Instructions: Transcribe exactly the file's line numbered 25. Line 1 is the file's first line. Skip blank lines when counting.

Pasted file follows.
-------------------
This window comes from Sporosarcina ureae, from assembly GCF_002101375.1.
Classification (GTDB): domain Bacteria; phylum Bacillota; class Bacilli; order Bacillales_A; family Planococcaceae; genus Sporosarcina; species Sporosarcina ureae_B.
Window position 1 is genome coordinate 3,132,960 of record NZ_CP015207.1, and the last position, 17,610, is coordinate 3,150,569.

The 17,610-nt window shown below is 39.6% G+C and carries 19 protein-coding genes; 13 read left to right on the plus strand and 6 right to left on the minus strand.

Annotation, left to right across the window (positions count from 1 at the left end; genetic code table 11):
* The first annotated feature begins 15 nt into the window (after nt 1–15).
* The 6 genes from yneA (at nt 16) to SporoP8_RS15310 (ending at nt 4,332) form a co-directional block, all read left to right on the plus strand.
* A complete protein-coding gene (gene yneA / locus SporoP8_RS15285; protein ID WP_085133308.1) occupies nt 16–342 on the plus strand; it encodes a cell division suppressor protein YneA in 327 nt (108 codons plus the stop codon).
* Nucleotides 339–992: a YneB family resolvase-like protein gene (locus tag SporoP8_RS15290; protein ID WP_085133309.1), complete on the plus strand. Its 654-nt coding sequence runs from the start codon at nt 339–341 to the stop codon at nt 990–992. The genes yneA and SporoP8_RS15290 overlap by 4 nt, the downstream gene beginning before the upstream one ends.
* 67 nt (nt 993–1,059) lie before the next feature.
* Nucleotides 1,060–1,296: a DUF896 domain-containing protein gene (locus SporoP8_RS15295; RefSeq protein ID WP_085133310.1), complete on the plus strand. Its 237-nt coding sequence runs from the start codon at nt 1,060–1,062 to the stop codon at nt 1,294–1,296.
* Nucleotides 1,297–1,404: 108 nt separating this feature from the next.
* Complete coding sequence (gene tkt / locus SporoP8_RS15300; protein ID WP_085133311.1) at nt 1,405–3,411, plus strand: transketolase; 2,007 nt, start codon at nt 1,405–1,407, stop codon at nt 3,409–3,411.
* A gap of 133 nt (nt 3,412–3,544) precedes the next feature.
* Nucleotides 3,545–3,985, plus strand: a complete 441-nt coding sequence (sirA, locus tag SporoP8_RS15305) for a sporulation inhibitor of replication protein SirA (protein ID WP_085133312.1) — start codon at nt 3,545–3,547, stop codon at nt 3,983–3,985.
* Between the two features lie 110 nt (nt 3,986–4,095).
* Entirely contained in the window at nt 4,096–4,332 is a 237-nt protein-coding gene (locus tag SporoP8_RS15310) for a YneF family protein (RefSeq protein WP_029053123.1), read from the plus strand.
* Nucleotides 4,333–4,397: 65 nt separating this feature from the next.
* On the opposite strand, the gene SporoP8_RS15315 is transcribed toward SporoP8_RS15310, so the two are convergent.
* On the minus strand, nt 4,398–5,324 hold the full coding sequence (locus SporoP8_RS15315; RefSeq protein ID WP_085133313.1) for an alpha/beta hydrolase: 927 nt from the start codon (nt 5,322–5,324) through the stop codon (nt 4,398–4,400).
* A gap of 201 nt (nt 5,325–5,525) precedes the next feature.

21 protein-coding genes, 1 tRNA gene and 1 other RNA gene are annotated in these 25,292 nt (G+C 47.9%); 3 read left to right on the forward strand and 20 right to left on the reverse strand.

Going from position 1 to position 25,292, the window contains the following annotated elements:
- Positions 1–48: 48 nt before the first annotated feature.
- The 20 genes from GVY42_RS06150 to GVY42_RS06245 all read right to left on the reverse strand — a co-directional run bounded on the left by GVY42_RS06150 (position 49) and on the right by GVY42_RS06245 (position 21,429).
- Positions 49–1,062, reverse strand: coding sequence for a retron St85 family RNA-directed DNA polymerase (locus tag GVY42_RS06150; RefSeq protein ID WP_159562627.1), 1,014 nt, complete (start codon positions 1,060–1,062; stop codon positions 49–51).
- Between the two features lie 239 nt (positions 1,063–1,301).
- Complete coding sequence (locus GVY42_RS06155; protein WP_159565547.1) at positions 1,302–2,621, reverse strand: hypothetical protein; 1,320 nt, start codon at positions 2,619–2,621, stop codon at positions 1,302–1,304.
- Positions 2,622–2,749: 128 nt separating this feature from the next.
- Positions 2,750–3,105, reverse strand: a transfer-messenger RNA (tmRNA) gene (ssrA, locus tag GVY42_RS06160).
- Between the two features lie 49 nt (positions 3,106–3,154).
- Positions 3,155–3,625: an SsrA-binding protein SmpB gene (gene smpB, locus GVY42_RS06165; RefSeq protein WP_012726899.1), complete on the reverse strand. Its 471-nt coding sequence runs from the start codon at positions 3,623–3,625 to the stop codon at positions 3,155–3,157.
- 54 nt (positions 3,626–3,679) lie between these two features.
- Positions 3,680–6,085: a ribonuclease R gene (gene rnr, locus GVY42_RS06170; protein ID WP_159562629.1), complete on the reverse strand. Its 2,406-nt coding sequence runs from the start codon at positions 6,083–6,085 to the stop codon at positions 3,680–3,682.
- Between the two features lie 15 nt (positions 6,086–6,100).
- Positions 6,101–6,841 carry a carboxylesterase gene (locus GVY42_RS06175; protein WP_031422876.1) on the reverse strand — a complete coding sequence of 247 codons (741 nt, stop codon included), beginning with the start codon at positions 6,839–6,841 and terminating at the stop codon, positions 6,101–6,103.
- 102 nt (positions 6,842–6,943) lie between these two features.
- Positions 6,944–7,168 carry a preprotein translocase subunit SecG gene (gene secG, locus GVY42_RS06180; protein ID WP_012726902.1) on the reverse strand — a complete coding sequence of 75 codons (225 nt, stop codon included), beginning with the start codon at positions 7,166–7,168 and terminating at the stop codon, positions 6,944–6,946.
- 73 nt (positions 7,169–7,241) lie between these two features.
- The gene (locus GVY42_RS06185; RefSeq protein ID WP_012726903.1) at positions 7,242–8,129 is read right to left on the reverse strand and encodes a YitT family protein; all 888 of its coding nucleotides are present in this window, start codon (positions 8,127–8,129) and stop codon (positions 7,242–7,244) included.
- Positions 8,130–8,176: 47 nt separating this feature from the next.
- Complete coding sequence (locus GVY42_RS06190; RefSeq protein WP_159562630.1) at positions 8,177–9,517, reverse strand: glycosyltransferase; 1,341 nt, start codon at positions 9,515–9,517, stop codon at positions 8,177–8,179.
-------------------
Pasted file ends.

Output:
- The 20 genes from GVY42_RS06150 to GVY42_RS06245 all read right to left on the reverse strand — a co-directional run bounded on the left by GVY42_RS06150 (position 49) and on the right by GVY42_RS06245 (position 21,429).